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Digital assets are a forgotten part of estate planning

When someone in Oklahoma creates a will or trust, it is usually fairly straightforward to determine how that person's belongings will be distributed when he or she passes away. While a will may direct the inheritance of digitized items like computers and smart phones, an important part of one's digital life is often overlooked during estate planning. In other words, a will may pass along a computer to an heir, but the heir may not have a legal right to the information on that device.

Digital assets can include information of financial value or sentimental attachment. Sentimental items like social media posts and stored pictures may be password protected and as difficult to access as financial accounts. Those financial assets may include frequent flier miles, PayPal accounts, BitCoin, downloaded books and music, and small business income. These may by guarded by privacy laws and other protections.

Some digital assets are not legally transferrable, which means a person may not be able to simply include those assets in a will. While many estate plans treat digital information the same as tangible assets, state laws do not always agree. Lately, however, some states are allowing estate executors and other fiduciaries to have access to the accounts if that access is granted in a person's will or trust. Wills and trusts must have clear, specific language regarding access to digital assets.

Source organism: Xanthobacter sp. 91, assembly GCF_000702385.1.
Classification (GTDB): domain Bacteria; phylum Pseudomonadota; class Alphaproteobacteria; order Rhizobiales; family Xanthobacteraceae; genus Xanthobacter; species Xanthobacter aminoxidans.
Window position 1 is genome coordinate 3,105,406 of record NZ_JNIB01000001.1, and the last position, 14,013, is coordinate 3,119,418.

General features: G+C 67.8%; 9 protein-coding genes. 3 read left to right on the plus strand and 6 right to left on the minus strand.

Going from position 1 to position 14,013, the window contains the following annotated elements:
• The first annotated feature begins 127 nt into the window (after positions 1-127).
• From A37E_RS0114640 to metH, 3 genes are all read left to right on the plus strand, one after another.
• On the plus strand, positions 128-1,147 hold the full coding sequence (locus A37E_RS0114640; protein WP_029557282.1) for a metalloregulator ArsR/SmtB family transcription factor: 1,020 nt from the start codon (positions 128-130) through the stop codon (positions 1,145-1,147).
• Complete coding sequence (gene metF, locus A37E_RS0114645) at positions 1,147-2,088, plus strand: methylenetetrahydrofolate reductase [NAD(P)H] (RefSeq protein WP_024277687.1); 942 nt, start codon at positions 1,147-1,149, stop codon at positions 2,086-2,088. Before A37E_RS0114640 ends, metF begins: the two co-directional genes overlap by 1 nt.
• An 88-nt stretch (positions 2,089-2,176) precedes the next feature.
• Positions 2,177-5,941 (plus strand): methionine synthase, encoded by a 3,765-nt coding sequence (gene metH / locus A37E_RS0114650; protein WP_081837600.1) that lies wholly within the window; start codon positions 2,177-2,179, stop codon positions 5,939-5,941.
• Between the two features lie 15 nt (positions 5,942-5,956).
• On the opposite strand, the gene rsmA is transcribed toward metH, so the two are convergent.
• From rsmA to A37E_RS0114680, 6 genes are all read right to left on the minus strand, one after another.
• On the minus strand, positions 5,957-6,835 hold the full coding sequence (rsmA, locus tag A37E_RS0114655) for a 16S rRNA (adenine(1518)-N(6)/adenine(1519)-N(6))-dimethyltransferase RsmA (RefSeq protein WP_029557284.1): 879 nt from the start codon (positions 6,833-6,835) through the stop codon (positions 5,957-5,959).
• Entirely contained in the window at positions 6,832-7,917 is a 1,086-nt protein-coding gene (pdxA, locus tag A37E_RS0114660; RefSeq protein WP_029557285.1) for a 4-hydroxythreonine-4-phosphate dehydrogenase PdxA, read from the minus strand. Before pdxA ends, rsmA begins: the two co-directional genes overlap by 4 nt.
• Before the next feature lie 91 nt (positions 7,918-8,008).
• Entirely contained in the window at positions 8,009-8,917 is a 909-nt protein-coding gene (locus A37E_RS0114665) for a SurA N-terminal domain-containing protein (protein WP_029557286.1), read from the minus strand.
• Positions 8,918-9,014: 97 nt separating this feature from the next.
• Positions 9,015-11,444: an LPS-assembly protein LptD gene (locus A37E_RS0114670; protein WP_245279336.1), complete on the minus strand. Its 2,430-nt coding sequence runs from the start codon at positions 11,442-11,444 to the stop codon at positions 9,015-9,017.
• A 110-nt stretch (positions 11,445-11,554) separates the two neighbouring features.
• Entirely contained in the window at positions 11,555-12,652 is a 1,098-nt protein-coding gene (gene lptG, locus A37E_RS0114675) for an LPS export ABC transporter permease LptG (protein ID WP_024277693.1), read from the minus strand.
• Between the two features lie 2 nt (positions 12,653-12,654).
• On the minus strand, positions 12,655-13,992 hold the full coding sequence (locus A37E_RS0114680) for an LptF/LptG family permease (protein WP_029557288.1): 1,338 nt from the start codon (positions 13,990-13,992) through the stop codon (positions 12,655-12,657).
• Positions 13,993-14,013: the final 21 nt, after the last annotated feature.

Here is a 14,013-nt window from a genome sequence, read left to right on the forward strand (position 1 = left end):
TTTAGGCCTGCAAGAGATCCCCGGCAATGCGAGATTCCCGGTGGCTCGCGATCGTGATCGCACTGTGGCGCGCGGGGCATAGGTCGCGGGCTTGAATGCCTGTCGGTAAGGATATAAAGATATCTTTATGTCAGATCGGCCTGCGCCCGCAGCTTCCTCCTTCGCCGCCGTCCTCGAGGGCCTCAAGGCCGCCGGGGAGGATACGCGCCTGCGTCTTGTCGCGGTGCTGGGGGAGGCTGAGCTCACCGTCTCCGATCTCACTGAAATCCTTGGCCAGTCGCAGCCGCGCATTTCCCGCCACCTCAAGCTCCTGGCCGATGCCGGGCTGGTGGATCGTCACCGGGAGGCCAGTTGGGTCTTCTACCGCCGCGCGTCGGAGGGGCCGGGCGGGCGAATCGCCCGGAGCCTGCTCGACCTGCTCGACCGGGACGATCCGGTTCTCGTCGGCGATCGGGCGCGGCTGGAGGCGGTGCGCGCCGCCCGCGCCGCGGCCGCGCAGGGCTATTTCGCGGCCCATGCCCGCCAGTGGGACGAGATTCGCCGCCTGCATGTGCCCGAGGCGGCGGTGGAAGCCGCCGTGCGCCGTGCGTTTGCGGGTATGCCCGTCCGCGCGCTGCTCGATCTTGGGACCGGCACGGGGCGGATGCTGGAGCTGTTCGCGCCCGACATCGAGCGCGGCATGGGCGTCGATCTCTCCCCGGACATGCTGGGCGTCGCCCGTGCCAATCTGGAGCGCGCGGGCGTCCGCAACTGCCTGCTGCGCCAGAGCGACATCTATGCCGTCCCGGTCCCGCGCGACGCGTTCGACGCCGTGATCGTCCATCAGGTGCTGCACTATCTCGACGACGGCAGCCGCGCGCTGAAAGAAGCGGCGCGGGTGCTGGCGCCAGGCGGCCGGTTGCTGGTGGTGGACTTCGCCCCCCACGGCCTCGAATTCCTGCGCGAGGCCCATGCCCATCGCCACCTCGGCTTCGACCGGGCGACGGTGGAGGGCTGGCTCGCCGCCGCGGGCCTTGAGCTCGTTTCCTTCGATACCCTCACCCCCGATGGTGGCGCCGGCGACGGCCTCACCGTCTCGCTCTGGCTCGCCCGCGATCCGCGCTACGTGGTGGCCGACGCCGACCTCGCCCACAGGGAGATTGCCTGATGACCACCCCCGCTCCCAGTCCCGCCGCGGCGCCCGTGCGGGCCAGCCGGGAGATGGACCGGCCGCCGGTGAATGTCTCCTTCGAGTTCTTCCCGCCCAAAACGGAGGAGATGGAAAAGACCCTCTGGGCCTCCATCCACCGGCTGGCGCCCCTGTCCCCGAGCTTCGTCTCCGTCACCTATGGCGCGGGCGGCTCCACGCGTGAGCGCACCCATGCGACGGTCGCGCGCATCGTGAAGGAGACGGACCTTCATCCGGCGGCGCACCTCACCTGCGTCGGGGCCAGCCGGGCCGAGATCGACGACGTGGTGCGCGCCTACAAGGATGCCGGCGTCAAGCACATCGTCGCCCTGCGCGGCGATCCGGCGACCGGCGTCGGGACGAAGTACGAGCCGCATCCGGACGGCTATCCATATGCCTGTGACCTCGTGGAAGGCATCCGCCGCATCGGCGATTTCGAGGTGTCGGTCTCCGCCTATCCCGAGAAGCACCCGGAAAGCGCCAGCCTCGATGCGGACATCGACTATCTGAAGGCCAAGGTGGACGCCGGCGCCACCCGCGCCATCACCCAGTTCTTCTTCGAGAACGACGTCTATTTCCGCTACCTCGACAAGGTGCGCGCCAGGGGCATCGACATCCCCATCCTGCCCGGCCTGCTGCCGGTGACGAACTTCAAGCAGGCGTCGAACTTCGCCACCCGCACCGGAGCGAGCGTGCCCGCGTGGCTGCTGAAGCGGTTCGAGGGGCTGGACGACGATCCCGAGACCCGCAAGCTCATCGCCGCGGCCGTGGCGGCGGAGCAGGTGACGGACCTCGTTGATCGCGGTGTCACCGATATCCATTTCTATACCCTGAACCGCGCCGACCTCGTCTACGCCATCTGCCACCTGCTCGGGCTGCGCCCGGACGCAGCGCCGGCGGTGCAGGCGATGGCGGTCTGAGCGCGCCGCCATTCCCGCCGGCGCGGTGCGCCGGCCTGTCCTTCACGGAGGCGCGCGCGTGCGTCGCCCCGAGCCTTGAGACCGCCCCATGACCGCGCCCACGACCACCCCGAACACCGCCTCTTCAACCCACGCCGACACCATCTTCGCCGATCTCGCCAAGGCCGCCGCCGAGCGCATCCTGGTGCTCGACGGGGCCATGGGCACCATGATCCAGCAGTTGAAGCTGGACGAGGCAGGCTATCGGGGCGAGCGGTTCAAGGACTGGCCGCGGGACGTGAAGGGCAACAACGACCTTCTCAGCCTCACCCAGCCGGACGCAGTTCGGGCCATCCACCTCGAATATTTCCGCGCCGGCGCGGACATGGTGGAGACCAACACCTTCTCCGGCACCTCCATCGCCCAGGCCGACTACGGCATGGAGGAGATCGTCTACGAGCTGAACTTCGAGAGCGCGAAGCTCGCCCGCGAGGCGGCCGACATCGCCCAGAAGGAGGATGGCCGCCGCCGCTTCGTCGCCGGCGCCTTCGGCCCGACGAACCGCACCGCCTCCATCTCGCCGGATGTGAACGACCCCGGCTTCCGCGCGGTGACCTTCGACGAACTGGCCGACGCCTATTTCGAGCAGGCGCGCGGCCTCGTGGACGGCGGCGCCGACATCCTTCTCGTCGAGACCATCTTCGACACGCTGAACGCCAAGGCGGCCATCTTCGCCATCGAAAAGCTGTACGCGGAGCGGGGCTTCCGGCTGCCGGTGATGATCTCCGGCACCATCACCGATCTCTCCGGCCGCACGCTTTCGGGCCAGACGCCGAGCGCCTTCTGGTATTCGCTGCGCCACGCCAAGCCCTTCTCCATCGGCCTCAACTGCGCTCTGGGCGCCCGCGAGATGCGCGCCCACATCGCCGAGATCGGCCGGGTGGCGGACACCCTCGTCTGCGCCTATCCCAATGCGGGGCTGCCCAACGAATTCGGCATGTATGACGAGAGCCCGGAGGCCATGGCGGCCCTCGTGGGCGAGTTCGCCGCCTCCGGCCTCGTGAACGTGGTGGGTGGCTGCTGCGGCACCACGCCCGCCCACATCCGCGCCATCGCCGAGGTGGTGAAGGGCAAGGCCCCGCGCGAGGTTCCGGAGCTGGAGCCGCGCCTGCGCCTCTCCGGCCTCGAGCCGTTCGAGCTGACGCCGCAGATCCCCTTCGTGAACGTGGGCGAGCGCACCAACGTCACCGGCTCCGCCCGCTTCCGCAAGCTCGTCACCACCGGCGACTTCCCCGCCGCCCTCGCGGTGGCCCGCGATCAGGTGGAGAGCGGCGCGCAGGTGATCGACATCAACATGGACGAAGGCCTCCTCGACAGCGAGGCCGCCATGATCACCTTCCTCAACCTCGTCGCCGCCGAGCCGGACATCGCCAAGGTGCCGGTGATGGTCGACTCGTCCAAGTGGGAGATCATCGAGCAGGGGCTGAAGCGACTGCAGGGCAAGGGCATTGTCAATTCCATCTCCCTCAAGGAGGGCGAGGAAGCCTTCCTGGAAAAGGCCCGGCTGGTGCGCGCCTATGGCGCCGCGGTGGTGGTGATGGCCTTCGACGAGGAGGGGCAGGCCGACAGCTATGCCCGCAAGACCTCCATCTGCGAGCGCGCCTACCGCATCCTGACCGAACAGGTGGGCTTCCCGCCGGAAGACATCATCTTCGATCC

Additionally, to assist fiduciaries in carrying out their wishes regarding the use or deactivation of digital accounts, a detailed list of accounts and passwords should be included with an estate plan. To ensure one's wishes are compatible with Oklahoma law, consulting an estate planning attorney is often invaluable. A lawyer can provide advice and guidance for every aspect of estate planning.

Source: investmentnews.com, "Most estate plans aren't dealing with digital assets properly", Jamie Hopkins, May 11, 2017

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